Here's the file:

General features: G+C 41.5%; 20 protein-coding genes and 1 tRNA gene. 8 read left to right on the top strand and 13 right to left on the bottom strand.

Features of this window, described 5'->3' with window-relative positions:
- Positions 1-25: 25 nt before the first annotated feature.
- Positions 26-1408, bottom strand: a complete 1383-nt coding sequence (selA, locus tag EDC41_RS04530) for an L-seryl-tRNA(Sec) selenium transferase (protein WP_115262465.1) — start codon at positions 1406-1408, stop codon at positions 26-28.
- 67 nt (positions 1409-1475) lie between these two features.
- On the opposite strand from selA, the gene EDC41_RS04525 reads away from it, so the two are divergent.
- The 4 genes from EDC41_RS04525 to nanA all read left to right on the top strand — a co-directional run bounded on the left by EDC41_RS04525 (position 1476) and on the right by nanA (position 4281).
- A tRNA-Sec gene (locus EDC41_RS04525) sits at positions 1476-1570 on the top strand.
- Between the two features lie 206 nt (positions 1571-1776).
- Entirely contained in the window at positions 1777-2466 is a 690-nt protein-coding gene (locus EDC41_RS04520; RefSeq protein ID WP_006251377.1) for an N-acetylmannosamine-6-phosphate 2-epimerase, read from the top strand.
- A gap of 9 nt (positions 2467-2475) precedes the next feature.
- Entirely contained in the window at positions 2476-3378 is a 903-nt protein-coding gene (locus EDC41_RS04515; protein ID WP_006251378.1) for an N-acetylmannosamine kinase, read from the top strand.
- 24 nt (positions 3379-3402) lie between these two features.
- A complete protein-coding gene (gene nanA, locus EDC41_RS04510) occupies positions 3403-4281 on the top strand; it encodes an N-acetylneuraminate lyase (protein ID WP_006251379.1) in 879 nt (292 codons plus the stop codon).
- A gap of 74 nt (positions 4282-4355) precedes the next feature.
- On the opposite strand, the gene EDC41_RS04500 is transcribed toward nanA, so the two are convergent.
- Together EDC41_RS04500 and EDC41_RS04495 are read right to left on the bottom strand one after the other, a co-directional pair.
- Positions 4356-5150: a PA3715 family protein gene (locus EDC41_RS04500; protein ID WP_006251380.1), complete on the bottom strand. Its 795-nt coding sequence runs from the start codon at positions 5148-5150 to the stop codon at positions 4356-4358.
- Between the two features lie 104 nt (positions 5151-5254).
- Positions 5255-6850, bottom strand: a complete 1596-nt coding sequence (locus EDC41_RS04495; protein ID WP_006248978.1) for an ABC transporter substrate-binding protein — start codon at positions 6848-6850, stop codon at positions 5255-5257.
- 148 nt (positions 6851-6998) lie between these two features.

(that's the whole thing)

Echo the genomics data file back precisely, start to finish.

General features: G+C 41.5%; 20 protein-coding genes and 1 tRNA gene. 8 read left to right on the top strand and 13 right to left on the bottom strand.

Features of this window, described 5'->3' with window-relative positions:
- Positions 1-25: 25 nt before the first annotated feature.
- Positions 26-1408, bottom strand: a complete 1383-nt coding sequence (selA, locus tag EDC41_RS04530) for an L-seryl-tRNA(Sec) selenium transferase (protein WP_115262465.1) — start codon at positions 1406-1408, stop codon at positions 26-28.
- 67 nt (positions 1409-1475) lie between these two features.
- On the opposite strand from selA, the gene EDC41_RS04525 reads away from it, so the two are divergent.
- The 4 genes from EDC41_RS04525 to nanA all read left to right on the top strand — a co-directional run bounded on the left by EDC41_RS04525 (position 1476) and on the right by nanA (position 4281).
- A tRNA-Sec gene (locus EDC41_RS04525) sits at positions 1476-1570 on the top strand.
- Between the two features lie 206 nt (positions 1571-1776).
- Entirely contained in the window at positions 1777-2466 is a 690-nt protein-coding gene (locus EDC41_RS04520; RefSeq protein ID WP_006251377.1) for an N-acetylmannosamine-6-phosphate 2-epimerase, read from the top strand.
- A gap of 9 nt (positions 2467-2475) precedes the next feature.
- Entirely contained in the window at positions 2476-3378 is a 903-nt protein-coding gene (locus EDC41_RS04515; protein ID WP_006251378.1) for an N-acetylmannosamine kinase, read from the top strand.
- 24 nt (positions 3379-3402) lie between these two features.
- A complete protein-coding gene (gene nanA, locus EDC41_RS04510) occupies positions 3403-4281 on the top strand; it encodes an N-acetylneuraminate lyase (protein ID WP_006251379.1) in 879 nt (292 codons plus the stop codon).
- A gap of 74 nt (positions 4282-4355) precedes the next feature.
- On the opposite strand, the gene EDC41_RS04500 is transcribed toward nanA, so the two are convergent.
- Together EDC41_RS04500 and EDC41_RS04495 are read right to left on the bottom strand one after the other, a co-directional pair.
- Positions 4356-5150: a PA3715 family protein gene (locus EDC41_RS04500; protein ID WP_006251380.1), complete on the bottom strand. Its 795-nt coding sequence runs from the start codon at positions 5148-5150 to the stop codon at positions 4356-4358.
- Between the two features lie 104 nt (positions 5151-5254).
- Positions 5255-6850, bottom strand: a complete 1596-nt coding sequence (locus EDC41_RS04495; protein ID WP_006248978.1) for an ABC transporter substrate-binding protein — start codon at positions 6848-6850, stop codon at positions 5255-5257.
- 148 nt (positions 6851-6998) lie between these two features.